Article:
The FDA marches to commemorate the 40th anniversary GCHQ trade union ban and demonstrate as the right to strike is threatened for millions of union members
On 27th January, FDA staff, Executive Committee and members took part in a march in Cheltenham to commemorate the 40th anniversary of the GCHQ trade union ban, and celebrate the campaign that saw the ban reversed by the Labour government in 1997.
The FDA marched alongside fellow unions as well as FDA members who were subject to the ban in 1984, which FDA General Secretary Dave Penman described as “truly humbling”.
FDA President Tony Wallace speaks to marchers commemorating the 40th anniversary of the GCHQ trade union ban. The original GCHQ trade union flag, including the FDA, can be seen at the front of the march
FDA President Tony Wallace spoke at the event, sharing his memory from 1988 of hearing a speech from one of the “unassuming, studious, career-minded civil servants” who had been “thrust reluctantly into the limelight” when they were sacked for refusing to rescind their trade union membership. Wallace praised “the hundreds who fought for and won back the right to be a member of a trade union… Governments take on the trade union movement at their peril”.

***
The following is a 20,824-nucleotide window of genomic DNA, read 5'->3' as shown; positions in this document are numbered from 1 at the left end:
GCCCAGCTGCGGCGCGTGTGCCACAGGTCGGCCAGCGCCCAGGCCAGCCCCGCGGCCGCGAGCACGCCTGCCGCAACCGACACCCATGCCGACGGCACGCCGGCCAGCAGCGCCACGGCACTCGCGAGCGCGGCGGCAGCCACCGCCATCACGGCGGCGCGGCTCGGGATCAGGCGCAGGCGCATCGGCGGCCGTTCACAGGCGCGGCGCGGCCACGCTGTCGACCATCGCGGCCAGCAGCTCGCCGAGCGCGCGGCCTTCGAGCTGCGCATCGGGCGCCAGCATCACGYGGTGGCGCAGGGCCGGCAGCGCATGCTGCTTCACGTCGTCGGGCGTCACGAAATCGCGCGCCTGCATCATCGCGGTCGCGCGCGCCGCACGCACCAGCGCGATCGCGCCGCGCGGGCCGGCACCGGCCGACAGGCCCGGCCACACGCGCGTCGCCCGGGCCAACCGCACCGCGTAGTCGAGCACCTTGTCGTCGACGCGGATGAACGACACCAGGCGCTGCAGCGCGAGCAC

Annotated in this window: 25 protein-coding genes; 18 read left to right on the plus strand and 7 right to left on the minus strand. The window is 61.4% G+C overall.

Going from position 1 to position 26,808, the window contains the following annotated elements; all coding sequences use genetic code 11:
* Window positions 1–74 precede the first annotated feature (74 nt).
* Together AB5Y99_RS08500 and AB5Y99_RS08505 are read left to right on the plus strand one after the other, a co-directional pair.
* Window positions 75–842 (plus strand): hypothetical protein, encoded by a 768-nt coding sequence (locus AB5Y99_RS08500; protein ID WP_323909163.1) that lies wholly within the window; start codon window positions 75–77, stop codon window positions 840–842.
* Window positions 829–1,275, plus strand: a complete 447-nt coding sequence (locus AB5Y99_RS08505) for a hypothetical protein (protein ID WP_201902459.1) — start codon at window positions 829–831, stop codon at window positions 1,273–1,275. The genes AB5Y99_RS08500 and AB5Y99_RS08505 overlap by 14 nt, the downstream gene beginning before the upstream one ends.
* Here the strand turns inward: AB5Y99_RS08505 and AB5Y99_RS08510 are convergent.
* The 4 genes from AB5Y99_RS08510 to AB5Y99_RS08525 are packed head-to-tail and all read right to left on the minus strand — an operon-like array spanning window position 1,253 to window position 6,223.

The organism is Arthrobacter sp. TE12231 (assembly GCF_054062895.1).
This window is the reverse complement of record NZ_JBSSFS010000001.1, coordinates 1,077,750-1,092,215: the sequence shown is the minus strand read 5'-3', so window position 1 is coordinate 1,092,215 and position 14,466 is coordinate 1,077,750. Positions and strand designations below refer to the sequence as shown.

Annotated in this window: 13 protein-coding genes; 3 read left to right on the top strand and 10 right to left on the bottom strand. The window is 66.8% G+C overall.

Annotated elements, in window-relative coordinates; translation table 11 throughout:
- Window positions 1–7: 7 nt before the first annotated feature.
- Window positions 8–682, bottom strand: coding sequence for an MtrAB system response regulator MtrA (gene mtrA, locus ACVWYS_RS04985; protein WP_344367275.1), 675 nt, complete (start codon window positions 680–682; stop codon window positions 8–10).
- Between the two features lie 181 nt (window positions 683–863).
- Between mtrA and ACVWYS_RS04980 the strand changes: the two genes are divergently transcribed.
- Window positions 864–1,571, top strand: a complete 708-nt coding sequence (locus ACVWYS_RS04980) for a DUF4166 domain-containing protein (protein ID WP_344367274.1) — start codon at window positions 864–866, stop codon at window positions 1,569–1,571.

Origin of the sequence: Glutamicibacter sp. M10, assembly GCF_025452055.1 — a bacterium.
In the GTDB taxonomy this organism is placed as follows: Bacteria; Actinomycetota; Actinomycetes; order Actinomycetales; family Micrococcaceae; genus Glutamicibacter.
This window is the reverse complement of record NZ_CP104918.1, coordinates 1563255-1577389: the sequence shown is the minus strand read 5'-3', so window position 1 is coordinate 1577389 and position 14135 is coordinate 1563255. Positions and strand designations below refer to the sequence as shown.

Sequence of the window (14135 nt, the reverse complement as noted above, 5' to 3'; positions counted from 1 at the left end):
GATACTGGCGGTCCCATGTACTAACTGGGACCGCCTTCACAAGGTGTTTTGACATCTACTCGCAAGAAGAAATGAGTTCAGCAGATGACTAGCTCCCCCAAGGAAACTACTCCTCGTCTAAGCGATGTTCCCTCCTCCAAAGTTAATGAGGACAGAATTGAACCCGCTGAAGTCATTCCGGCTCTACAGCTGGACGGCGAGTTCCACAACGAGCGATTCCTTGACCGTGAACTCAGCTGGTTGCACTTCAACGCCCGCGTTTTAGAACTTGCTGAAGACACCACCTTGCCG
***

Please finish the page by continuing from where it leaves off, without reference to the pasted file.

The march also acted as a demonstration against minimum service levels, threatening the right to strike for millions of union members. Wallace spoke of the danger of “curtailing the right to strike for millions of workers”, adding that this should be “consigned to history”.